7 Composition guidelines for Better Landscape Photography

Composition is the main key in photography. Light, location and post processing are always really important but without a good composition, the image will never be a very good shot

On the web there are so many articles on this thread, often are called rules but since is not needed to apply them all together it would be better to talk about guidelines

For this reason I want to talk about 7 composition guidelines in landscape photography, that I often use during my shots, I hope it will be helpfull for you

1. Rule of Third

The rule of third is the most know rule of composition in every kind of photography. This is also the first rule learned by beginners photographers since it helps very much to create interesting balanced shots

The rule of thirds relies on the famous “grid” that sets it apart: imagining it during the shooting phase or displaying it from the live view screen of the camera

With this grid, the rule of thirds identifies four important parts of the image that you should consider for placing points of interest while composing your image

The rule of third also gives you four “lines” that represents the best locations for elements in your shot. Positioning points of interest in the intersections or along the lines your picture becomes more balanced and will allow an image observer to interact with it in a more natural way

It’s also possible to use just 1 or 2 spots moving along the lines created by them in order to form different point of interest on a side as opposed at the other element

2. Leading Lines

The leading lines are one of the most important tool in composition. They allow to virtually always follow with the eye a line between the key element of the picture. Through the leading lines it is possible to control the viewer’s eye through the frame

Leading lines are all around us in cities and in nature. You only need to find and arrange them in your shot so that they lead towards the key element of the frame

Once you find the leading lines is compose the photo using the perspective to enhance your composition: Some examples of leading lines are: rivers, waves, sand dunes, roads, rocks etc…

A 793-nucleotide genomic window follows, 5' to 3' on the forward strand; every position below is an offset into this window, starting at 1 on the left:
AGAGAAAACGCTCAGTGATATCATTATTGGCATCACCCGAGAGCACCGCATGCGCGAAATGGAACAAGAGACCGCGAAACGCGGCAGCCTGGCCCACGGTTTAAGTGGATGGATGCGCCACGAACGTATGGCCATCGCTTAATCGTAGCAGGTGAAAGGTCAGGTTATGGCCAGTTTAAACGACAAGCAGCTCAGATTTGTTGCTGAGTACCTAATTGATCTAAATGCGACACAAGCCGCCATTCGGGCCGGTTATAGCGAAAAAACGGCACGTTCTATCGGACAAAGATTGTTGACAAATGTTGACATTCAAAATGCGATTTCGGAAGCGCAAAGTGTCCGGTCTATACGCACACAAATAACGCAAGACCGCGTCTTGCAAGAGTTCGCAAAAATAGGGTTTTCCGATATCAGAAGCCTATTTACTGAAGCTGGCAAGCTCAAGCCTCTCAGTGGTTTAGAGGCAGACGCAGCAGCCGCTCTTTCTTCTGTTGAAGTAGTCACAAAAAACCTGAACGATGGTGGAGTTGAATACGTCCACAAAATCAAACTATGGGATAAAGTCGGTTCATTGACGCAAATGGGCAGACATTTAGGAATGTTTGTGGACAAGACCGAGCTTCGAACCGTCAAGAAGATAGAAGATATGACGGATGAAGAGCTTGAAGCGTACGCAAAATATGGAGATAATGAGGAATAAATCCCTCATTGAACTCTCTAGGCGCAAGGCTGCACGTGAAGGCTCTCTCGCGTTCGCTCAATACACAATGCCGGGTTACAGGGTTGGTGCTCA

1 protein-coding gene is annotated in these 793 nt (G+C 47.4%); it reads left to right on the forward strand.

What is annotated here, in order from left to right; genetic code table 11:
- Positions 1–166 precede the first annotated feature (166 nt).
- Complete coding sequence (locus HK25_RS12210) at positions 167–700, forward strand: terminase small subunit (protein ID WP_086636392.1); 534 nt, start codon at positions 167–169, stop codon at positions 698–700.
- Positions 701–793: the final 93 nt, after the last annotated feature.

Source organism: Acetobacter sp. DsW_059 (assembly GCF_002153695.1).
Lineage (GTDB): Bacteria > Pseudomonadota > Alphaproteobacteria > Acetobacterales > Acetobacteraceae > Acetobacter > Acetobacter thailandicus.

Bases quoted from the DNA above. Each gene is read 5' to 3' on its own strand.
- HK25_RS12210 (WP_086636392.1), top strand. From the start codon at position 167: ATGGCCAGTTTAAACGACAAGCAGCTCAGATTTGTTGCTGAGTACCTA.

3. Framing

Framing in photography consist in creating a visual picture frame within your image to draw attention to the main subject

In landscape photography the frame is natural, like trees, branches, rocks or leafs. In architecture are usually used window, arches, doors

Framing images helps very much to give attention to key elements. Many times, frames are easy to find in other cases creativity is needed but the prominence of the subject is guarantee

Finding frames while shooting is sort of like being on a really creative scavenger hunt. You’re constantly looking for new ways to frame your subject or finding creative tools to incorporate

4. Add Foreground Elements

Adding foreground or use foreground elements to fill the composition is one of my favourite rules of landscape photography composition. The use of the foreground helps very much to fill the space between the main subject and the rest of the image, it gives imediately a sense of depth

To add a foreground elements it depends of what you are photographing and on your own creativity, in most cases just to take a look of what you have around and add it at the bottom of the shot

Sometimes is enough lower the camera angle view by including a good part of the foreground towards the main background element

Whe you use this composition rule remember that is helpful if it adds to the impact of the image but it should not be distracting, which is why it is important to balance the use of the foreground in favor of the key elements

5. From Light to Dark

Light is one of the key factors that captures the most attention. When I wrote my article about 10 Tips To Improve Your Landscape Photos I was talking about shooting in the direction of light; this is because the sun will add a wonderful point of energy in your image, it will change and enhance the entire balance of light in your picture

Playing with light and creating transition areas between warm and cold or bright and darks is what drives the viewer towards the main subject

6. Viewpoint

Today on the web we often see images very similar to each other, strongly influenced by social media and by the desire of photographers to emulate some top shots found on socials

All this is normal and also understandable, we live in the age of social networks and we are constantly influenced by beautiful locations images

When you take a shot try to change your angle view, it helps a lot to create new interesting compositions. This gives the possibility to create a more personal content

All this changes in viewpoint can add a deeper meaning or feeling to your image, doing it is not always easy but a scouting of the location always gives interesting and different points of views

7. Mind the Corners

This is not a compositional rule, but more a warning. When we take a shot we need to ask if every element in the frame is necessary and it help the composition of the image

About this keep attention to not to leave elements in the corners that could distract the viewer’s attention. The presence of some spots or distracting elements may easily grab attention out. It is easily removable zoomin or moving the tripod or removing it in post processing